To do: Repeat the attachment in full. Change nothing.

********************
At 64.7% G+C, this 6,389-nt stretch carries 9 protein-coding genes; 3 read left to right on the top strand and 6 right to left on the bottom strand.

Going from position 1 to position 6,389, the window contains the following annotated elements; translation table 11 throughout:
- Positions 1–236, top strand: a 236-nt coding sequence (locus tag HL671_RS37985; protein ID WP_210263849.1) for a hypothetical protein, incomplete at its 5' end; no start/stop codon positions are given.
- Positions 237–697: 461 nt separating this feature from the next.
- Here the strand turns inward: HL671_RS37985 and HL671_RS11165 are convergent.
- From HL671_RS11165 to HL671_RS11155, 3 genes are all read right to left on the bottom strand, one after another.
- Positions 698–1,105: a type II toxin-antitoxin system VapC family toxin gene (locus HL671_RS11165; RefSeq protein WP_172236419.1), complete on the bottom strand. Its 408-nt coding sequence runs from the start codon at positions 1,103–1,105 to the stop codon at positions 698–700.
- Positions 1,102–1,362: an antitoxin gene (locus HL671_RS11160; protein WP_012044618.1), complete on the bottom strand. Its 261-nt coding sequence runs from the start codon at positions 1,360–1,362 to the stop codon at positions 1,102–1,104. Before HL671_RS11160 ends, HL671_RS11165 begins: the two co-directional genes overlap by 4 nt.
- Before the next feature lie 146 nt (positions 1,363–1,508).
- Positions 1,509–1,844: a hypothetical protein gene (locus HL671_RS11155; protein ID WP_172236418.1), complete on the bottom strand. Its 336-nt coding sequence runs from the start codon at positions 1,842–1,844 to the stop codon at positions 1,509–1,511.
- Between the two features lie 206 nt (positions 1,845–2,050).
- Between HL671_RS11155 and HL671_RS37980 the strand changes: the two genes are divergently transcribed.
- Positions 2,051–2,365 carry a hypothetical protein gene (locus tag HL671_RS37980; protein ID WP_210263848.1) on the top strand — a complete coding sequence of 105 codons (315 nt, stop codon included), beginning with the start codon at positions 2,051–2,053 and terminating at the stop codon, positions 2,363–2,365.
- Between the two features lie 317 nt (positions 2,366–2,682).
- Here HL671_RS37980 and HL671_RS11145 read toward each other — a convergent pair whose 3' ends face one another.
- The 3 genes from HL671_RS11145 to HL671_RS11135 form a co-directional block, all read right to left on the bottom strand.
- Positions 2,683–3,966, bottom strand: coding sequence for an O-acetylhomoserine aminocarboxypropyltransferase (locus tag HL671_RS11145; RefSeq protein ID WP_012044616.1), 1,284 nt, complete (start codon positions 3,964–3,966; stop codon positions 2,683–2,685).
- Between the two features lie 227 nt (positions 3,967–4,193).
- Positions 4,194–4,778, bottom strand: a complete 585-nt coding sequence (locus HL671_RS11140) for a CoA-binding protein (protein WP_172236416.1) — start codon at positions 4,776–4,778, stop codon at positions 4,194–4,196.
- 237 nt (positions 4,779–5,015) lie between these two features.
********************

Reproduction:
At 64.7% G+C, this 6,389-nt stretch carries 9 protein-coding genes; 3 read left to right on the top strand and 6 right to left on the bottom strand.

Going from position 1 to position 6,389, the window contains the following annotated elements; translation table 11 throughout:
- Positions 1–236, top strand: a 236-nt coding sequence (locus tag HL671_RS37985; protein ID WP_210263849.1) for a hypothetical protein, incomplete at its 5' end; no start/stop codon positions are given.
- Positions 237–697: 461 nt separating this feature from the next.
- Here the strand turns inward: HL671_RS37985 and HL671_RS11165 are convergent.
- From HL671_RS11165 to HL671_RS11155, 3 genes are all read right to left on the bottom strand, one after another.
- Positions 698–1,105: a type II toxin-antitoxin system VapC family toxin gene (locus HL671_RS11165; RefSeq protein WP_172236419.1), complete on the bottom strand. Its 408-nt coding sequence runs from the start codon at positions 1,103–1,105 to the stop codon at positions 698–700.
- Positions 1,102–1,362: an antitoxin gene (locus HL671_RS11160; protein WP_012044618.1), complete on the bottom strand. Its 261-nt coding sequence runs from the start codon at positions 1,360–1,362 to the stop codon at positions 1,102–1,104. Before HL671_RS11160 ends, HL671_RS11165 begins: the two co-directional genes overlap by 4 nt.
- Before the next feature lie 146 nt (positions 1,363–1,508).
- Positions 1,509–1,844: a hypothetical protein gene (locus HL671_RS11155; protein ID WP_172236418.1), complete on the bottom strand. Its 336-nt coding sequence runs from the start codon at positions 1,842–1,844 to the stop codon at positions 1,509–1,511.
- Between the two features lie 206 nt (positions 1,845–2,050).
- Between HL671_RS11155 and HL671_RS37980 the strand changes: the two genes are divergently transcribed.
- Positions 2,051–2,365 carry a hypothetical protein gene (locus tag HL671_RS37980; protein ID WP_210263848.1) on the top strand — a complete coding sequence of 105 codons (315 nt, stop codon included), beginning with the start codon at positions 2,051–2,053 and terminating at the stop codon, positions 2,363–2,365.
- Between the two features lie 317 nt (positions 2,366–2,682).
- Here HL671_RS37980 and HL671_RS11145 read toward each other — a convergent pair whose 3' ends face one another.
- The 3 genes from HL671_RS11145 to HL671_RS11135 form a co-directional block, all read right to left on the bottom strand.
- Positions 2,683–3,966, bottom strand: coding sequence for an O-acetylhomoserine aminocarboxypropyltransferase (locus tag HL671_RS11145; RefSeq protein ID WP_012044616.1), 1,284 nt, complete (start codon positions 3,964–3,966; stop codon positions 2,683–2,685).
- Between the two features lie 227 nt (positions 3,967–4,193).
- Positions 4,194–4,778, bottom strand: a complete 585-nt coding sequence (locus HL671_RS11140) for a CoA-binding protein (protein WP_172236416.1) — start codon at positions 4,776–4,778, stop codon at positions 4,194–4,196.
- 237 nt (positions 4,779–5,015) lie between these two features.